We also exult in our tribulations, knowing that tribulation brings about perseverance; and perseverance, proven character; and proven character, hope; and this hope does not disappoint us, because the love of God has been poured out within our hearts through the Holy Spirit. (Romans 5:3-5)
On Monday we looked at the kind of hope that will only disappoint us, because that hope is put in imperfect people and things that are much smaller than God. Today we will plumb the depths of a hope that cannot and will not disappoint, because that hope rests on the only perfect One, the King of kings and Lord of lords, Jesus Christ Himself. And for that truth, we must be eternally thankful.
When the Bible speaks of “hope,” we are to understand it as a calm, confident assurance that our good God is working all things together for our good, no matter what. Scripture does not present the word hope in the way you and I typically use it, meaning that we wish something will or won’t happen (such as, “I hope it won’t rain during the picnic”). Our worldly use of the word “hope” is grounded in uncertainty.
In Scripture, hope is as certain as the sunrise, and because this hope springs from the heart of God, we can rest assured that it cannot fail, it cannot falter, and it absolutely will not disappoint. This holy hope that springs forth from our Holy God is the message we must preach to ourselves, not just daily, but moment by moment. It is, as the psalmist shows us, a kind of arguing within the soul, what I call preaching to yourself:
“Why are you cast down, O my soul, and why are you disquieted within me? Hope in God.” (Psalm 42:5 NKJV)
Our sinful nature is continually cast down and daily disquieted, which is why we must be proactive and intentional about keeping our hope in God before us. We must see it, we must speak it, and we must savor it, regardless of the circumstances we are facing in life. We must always see this hope that cannot disappoint like the author of Hebrews, who wrote, “Faith is being sure of what we hope for and certain of what we do not see” (Hebrews 11:1). You see, this hope that is rooted in Jesus is full of faith, and the faith that is rooted in Jesus is full of hope . . . a sure and certain hope that will never disappoint.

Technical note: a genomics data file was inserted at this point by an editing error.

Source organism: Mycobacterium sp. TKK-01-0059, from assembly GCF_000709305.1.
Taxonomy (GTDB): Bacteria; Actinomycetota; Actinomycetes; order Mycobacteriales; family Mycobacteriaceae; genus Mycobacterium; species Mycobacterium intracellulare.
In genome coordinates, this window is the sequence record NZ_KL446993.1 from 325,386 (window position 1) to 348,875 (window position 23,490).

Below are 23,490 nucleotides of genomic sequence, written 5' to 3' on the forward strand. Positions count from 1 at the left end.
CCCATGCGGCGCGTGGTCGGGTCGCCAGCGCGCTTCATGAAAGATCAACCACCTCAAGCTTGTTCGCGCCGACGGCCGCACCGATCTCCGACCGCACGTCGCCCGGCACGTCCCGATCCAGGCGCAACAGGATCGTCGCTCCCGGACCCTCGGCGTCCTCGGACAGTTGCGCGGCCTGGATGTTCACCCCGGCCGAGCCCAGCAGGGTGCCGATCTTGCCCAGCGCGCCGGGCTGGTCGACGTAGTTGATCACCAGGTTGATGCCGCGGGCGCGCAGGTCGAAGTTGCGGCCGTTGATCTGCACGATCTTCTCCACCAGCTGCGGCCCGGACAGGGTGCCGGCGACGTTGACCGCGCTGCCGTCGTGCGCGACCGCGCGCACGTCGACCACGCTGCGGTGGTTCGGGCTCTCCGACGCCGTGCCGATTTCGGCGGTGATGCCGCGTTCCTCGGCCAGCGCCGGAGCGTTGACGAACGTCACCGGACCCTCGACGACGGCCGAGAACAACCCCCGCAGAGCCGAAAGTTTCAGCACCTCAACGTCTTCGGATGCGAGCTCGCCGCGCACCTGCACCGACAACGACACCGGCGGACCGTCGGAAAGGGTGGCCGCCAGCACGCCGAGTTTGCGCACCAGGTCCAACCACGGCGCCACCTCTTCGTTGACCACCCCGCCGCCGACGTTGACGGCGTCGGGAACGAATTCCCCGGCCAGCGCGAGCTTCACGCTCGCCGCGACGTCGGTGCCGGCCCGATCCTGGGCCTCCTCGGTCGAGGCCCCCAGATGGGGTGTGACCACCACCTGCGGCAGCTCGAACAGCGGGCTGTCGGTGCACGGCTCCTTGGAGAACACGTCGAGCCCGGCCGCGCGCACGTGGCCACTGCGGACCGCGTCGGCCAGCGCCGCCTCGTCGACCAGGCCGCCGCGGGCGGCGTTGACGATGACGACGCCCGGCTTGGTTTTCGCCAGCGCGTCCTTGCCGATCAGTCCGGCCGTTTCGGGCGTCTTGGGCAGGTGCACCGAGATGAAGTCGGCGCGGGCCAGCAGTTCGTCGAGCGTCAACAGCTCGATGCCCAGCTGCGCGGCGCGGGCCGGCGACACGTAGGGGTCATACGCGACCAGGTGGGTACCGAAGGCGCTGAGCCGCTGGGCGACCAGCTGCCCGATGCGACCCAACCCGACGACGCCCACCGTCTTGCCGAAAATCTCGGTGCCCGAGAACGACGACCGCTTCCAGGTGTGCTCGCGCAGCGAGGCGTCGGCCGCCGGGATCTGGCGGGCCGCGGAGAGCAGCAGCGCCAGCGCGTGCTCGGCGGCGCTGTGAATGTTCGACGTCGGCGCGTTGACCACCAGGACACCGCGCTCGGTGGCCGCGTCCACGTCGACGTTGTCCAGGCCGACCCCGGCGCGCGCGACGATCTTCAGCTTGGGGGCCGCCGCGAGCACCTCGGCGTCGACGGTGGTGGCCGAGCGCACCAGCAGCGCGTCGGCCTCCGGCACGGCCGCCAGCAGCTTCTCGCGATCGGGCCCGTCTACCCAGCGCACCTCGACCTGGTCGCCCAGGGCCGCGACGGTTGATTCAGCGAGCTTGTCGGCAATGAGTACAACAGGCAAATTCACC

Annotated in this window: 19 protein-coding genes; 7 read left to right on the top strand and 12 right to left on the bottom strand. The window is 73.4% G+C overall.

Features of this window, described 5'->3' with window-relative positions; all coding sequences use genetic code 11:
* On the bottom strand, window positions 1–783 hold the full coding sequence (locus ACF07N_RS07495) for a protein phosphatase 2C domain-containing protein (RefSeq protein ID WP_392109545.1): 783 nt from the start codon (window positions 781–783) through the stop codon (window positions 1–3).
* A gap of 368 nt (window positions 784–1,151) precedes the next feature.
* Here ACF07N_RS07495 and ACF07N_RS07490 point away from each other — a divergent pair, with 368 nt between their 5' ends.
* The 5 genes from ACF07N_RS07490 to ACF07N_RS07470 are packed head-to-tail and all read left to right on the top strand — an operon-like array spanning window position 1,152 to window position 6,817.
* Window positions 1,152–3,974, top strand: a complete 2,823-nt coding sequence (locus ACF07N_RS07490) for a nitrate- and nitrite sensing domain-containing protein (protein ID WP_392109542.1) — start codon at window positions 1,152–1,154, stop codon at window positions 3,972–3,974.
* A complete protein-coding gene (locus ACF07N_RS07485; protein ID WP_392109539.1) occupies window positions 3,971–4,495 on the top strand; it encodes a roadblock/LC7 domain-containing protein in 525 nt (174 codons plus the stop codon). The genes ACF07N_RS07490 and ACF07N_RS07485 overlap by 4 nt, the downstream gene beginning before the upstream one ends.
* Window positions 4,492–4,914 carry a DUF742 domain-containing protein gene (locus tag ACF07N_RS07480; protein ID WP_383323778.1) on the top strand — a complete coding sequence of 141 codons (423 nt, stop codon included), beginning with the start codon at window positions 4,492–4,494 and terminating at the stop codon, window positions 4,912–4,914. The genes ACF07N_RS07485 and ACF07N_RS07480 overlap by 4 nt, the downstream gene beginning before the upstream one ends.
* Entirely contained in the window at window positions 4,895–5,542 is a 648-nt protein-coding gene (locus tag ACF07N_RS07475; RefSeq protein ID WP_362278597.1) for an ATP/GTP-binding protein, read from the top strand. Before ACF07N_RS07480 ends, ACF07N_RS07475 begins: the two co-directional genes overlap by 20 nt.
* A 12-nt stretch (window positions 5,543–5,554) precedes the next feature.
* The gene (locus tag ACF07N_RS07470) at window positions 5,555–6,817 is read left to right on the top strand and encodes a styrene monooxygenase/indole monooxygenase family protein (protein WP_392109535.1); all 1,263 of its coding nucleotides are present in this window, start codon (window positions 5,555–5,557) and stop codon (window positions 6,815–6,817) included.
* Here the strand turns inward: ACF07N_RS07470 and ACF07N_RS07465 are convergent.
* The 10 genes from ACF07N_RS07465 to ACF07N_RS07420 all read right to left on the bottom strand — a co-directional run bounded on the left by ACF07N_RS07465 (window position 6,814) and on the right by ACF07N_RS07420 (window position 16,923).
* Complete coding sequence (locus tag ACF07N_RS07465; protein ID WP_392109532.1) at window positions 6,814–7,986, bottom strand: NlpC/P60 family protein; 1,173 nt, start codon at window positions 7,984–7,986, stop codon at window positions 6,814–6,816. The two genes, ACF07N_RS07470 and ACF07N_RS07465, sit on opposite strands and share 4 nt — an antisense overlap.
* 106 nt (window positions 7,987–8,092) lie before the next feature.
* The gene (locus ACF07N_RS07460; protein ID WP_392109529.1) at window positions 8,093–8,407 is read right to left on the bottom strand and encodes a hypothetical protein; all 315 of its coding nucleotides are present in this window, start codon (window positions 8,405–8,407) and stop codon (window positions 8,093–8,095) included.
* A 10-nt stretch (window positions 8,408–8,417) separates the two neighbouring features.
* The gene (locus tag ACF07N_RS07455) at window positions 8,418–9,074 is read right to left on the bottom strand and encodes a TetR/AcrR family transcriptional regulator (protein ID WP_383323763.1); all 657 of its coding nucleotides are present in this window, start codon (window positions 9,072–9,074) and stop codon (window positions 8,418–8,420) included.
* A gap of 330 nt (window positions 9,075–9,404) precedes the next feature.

So as you ready yourself for Thanksgiving tomorrow, would this not be a good time to prayerfully consider just how thankful you truly are to the One who has given you this hope? Remember, the certainty of this hope that promises the blessings of God comes through the presence of the promised Holy Spirit (Acts 1:8). And if this message finds you in a season of storm winds and challenges, remember the ultimate hope: the return of Christ, who will wipe every tear from our eyes and promises us an eternity with no more pain, no more sorrow, and no more death. Oh, what a glorious hope we have that cannot disappoint, because our hope is in Jesus!
I pray that you will have a hope-filled Thanksgiving.
This is the Gospel. This is grace for your race. NEVER FORGET THAT . . . AMEN!